Nature of land ownership and the types of land ownership.

Land is more than the physical surface of the earth and so when it comes to land ownership, it becomes a problem because of its homogenous characteristics. Thus, we can only own rights and interest in land which when well defined, prevents other people from coming to the land. Land rights are the powers and freedoms that one has over a parcel of land. This means that when one says she/he has land, what is of interest is ownership of particular types of rights to possess, to occupy and use the land in accordance with one’s desires. 

Generally, the rights that constitute ownership are;

  • The right to possess and use
  • To sell
  • To devise
  • To lease
  • To mortgage
  • To subdivide
  • To grant easements

The totality of these rights make one an absolute owner of land. These bundles of rights can be separated and be held by different people at the same time.The nature of the interest in land determines the kind of rights in property. One can therefore acquire an interest in a piece of land with all the rights or only some of them. 

Types of Land Ownership:

  • Original ownership (Allodial ownership)- This is the supreme and highest form of land ownership under customary law. Most often a corporate body such as stool/skin or clan/family will own this interest. It is the interest from which all other rights are derived.

    Mode of Acquisition:

    • This interest is acquired through Conquest and subsequent settlement and cultivation by the subjects of the stool/family.
    • The land is discovered by pioneers of the stool of an unoccupied land and subsequent settlement.
    • Acqiured through a gift or purchase by a stool.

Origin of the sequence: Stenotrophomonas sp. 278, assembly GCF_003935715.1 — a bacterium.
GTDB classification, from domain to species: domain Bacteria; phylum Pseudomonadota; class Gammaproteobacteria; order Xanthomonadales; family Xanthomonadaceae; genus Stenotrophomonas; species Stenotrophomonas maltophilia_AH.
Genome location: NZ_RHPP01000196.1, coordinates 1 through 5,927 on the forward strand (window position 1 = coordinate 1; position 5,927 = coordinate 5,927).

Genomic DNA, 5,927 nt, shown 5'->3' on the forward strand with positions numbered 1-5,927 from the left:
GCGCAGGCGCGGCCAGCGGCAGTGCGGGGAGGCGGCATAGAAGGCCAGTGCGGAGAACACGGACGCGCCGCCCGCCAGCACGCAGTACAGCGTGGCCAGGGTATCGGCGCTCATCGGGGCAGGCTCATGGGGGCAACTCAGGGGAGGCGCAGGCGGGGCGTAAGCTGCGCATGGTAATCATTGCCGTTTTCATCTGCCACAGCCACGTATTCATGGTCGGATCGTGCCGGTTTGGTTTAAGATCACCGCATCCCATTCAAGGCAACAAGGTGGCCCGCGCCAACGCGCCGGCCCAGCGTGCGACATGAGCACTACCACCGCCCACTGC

• Derived interest (Customary freehold also known as sub-paramount title, determinable estate otherwise called possessory or usufructuary title)- An interest in land held by sub-groups and individuals in land which is acknowledged to be owned allodially by a larger community of which the sub-group are members.

    Mode of Acquisition:

    • It is held as of right by the members who acquire it either by first cultivation or by succession from first cultivator, ancestors or by allotment from the owning group of which the sub- group is a member.
    • This is the type of ownership which a stool or family member acquires after settling on vacant land held by the group. This is also commonly called the ``usufruct.'' It may be acquired by an individual or family. This type of ownership is transferable. To acquire this title, the occupation of the subject should be more permanent in nature. May or may not require express grant.
    • Acquisition by the family could be by inheritance from a member of the stool or by an individual with assistance from the family.


  • Lesser interests (tenancies or interests in land which can be owned by a person who is or is not the paramount owner)- The law does not spell out the difference between these two, but customary tenancies such as share cropping (abusa and abunu) are placed in the latter category. Signed, written leases as between a residential landlord and tenant, or customary agricultural tenancies, are subordinate to allodial and customary freehold interests.

    These tenancies may be terminated by;

    • denial of the landlord’s title
    • abandonment
    • destruction or neglect
    • death without successor